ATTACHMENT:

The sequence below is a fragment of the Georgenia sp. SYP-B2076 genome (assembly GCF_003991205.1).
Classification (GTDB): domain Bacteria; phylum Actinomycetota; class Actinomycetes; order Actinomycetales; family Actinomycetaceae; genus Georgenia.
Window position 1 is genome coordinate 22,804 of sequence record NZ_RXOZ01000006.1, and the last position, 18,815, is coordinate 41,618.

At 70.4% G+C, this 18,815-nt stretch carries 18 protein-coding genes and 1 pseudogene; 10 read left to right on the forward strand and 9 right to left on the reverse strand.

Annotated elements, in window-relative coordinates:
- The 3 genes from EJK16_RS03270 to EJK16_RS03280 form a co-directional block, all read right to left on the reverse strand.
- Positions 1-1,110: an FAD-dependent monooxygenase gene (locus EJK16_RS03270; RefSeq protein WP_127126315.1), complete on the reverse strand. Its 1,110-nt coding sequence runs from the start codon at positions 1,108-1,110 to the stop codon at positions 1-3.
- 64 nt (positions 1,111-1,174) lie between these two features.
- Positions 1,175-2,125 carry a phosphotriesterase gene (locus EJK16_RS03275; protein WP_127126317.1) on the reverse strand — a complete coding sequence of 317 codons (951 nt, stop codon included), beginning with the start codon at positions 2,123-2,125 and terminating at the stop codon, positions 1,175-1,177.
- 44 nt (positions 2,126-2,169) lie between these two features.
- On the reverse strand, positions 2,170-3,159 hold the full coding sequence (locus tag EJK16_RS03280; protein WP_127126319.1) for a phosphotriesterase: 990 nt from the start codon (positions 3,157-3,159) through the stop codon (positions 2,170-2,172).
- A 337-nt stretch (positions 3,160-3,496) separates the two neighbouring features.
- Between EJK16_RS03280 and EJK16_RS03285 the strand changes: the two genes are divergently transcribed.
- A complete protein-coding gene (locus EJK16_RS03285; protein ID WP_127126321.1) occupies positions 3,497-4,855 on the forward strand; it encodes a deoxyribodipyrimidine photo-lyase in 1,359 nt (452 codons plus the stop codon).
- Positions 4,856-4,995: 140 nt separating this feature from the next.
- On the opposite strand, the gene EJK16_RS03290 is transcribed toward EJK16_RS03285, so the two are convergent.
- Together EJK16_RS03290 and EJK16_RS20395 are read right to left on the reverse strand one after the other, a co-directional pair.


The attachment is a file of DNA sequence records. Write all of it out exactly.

The sequence below is a fragment of the Georgenia sp. SYP-B2076 genome (assembly GCF_003991205.1).
Classification (GTDB): domain Bacteria; phylum Actinomycetota; class Actinomycetes; order Actinomycetales; family Actinomycetaceae; genus Georgenia.
Window position 1 is genome coordinate 22,804 of sequence record NZ_RXOZ01000006.1, and the last position, 18,815, is coordinate 41,618.

At 70.4% G+C, this 18,815-nt stretch carries 18 protein-coding genes and 1 pseudogene; 10 read left to right on the forward strand and 9 right to left on the reverse strand.

Annotated elements, in window-relative coordinates:
- The 3 genes from EJK16_RS03270 to EJK16_RS03280 form a co-directional block, all read right to left on the reverse strand.
- Positions 1-1,110: an FAD-dependent monooxygenase gene (locus EJK16_RS03270; RefSeq protein WP_127126315.1), complete on the reverse strand. Its 1,110-nt coding sequence runs from the start codon at positions 1,108-1,110 to the stop codon at positions 1-3.
- 64 nt (positions 1,111-1,174) lie between these two features.
- Positions 1,175-2,125 carry a phosphotriesterase gene (locus EJK16_RS03275; protein WP_127126317.1) on the reverse strand — a complete coding sequence of 317 codons (951 nt, stop codon included), beginning with the start codon at positions 2,123-2,125 and terminating at the stop codon, positions 1,175-1,177.
- 44 nt (positions 2,126-2,169) lie between these two features.
- On the reverse strand, positions 2,170-3,159 hold the full coding sequence (locus tag EJK16_RS03280; protein WP_127126319.1) for a phosphotriesterase: 990 nt from the start codon (positions 3,157-3,159) through the stop codon (positions 2,170-2,172).
- A 337-nt stretch (positions 3,160-3,496) separates the two neighbouring features.
- Between EJK16_RS03280 and EJK16_RS03285 the strand changes: the two genes are divergently transcribed.
- A complete protein-coding gene (locus EJK16_RS03285; protein ID WP_127126321.1) occupies positions 3,497-4,855 on the forward strand; it encodes a deoxyribodipyrimidine photo-lyase in 1,359 nt (452 codons plus the stop codon).
- Positions 4,856-4,995: 140 nt separating this feature from the next.
- On the opposite strand, the gene EJK16_RS03290 is transcribed toward EJK16_RS03285, so the two are convergent.
- Together EJK16_RS03290 and EJK16_RS20395 are read right to left on the reverse strand one after the other, a co-directional pair.